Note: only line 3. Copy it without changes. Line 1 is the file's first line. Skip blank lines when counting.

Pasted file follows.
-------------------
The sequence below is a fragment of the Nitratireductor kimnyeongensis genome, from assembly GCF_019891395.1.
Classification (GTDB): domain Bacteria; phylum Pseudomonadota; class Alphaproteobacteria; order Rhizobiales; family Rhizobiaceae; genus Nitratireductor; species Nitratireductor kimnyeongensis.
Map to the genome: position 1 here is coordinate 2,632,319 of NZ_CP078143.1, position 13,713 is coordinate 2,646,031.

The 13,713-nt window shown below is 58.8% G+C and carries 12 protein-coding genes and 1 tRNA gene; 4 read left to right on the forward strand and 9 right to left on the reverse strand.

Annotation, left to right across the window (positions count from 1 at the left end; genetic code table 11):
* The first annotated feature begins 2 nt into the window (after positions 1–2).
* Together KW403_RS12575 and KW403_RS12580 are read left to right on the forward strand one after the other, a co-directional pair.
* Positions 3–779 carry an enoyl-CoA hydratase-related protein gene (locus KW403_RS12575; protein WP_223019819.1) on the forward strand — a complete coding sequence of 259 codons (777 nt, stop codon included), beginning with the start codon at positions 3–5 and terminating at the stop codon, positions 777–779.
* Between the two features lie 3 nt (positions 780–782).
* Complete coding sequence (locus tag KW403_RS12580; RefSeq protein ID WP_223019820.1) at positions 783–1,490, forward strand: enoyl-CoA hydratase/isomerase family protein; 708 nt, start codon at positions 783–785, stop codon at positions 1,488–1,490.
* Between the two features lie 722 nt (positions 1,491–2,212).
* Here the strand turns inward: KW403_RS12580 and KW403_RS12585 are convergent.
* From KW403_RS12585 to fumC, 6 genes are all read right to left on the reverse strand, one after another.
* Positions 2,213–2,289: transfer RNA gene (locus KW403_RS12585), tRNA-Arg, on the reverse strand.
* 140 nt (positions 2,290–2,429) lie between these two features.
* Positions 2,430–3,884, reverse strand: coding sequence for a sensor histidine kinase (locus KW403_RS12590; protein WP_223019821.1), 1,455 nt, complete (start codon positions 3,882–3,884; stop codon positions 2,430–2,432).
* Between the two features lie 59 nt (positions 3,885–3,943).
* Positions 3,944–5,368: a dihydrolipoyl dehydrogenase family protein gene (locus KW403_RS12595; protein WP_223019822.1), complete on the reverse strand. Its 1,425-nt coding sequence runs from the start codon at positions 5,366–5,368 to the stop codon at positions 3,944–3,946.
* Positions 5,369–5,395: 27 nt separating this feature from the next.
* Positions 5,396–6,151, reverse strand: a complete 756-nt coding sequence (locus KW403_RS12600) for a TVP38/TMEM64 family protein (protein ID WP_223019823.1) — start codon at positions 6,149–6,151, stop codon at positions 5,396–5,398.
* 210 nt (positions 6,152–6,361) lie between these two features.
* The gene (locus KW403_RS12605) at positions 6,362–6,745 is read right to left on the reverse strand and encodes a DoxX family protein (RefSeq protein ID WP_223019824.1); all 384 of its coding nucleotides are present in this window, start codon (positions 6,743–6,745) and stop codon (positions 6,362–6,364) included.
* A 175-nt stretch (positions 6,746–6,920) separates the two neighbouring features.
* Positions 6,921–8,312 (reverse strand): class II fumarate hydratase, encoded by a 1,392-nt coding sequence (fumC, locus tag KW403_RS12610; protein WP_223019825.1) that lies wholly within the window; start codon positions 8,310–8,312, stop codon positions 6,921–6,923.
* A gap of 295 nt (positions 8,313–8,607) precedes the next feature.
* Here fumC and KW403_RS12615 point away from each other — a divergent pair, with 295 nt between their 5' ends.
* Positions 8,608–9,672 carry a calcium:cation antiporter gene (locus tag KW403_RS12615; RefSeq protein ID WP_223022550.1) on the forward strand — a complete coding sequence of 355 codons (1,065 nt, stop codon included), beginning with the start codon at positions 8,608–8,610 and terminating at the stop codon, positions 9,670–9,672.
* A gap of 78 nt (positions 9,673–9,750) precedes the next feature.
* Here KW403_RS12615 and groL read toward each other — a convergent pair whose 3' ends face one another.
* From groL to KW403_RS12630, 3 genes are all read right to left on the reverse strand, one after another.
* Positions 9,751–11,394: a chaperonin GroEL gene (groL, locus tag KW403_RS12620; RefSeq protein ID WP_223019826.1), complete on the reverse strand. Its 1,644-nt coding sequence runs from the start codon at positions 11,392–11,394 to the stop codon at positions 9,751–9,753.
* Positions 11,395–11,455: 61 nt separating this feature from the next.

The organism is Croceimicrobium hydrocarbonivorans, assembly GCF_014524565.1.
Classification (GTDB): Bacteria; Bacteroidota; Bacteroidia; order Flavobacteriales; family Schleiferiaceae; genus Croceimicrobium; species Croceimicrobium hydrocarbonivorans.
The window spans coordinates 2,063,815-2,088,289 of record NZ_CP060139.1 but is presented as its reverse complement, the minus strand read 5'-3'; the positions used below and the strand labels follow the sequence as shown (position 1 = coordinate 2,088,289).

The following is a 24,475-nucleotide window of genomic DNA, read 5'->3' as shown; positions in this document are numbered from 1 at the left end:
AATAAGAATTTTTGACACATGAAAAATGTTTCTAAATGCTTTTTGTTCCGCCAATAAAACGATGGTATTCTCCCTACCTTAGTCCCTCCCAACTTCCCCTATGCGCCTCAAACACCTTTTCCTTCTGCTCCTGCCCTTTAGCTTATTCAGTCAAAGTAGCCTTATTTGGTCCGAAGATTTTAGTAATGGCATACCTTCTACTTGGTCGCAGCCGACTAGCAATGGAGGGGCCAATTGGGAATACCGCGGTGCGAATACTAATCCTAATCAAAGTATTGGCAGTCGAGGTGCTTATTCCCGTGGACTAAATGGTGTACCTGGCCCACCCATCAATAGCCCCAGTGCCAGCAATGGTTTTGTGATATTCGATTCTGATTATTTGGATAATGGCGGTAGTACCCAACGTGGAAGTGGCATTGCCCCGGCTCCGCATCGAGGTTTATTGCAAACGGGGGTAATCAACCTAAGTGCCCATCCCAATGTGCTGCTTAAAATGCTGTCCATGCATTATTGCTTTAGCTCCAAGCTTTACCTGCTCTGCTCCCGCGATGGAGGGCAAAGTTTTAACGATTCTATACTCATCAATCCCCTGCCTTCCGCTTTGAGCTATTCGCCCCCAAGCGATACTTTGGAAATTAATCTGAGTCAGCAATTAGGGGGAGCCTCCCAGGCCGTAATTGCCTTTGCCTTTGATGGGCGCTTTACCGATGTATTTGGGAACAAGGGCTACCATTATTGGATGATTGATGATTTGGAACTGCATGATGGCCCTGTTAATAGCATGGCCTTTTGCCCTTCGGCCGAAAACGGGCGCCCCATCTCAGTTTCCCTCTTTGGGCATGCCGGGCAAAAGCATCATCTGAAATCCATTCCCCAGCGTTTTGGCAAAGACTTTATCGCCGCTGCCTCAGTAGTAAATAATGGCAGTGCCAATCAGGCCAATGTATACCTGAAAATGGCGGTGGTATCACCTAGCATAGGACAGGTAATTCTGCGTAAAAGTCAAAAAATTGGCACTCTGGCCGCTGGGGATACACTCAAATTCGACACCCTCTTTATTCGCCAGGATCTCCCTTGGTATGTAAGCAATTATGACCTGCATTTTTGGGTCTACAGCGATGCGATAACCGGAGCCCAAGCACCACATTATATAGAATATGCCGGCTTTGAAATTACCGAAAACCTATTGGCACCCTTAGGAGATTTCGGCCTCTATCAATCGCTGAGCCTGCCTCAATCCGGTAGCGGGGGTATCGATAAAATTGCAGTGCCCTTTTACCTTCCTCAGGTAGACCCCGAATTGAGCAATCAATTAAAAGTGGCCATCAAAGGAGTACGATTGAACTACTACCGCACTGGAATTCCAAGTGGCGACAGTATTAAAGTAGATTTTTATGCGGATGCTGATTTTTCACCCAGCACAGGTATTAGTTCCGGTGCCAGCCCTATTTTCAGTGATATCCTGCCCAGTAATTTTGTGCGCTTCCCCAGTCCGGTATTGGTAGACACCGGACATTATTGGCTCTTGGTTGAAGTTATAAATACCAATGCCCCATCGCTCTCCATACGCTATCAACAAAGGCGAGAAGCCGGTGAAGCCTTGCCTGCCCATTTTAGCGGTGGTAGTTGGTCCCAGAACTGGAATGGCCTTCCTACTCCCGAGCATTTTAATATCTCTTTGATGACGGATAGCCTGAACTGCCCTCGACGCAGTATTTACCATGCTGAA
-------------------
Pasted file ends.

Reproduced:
Map to the genome: position 1 here is coordinate 2,632,319 of NZ_CP078143.1, position 13,713 is coordinate 2,646,031.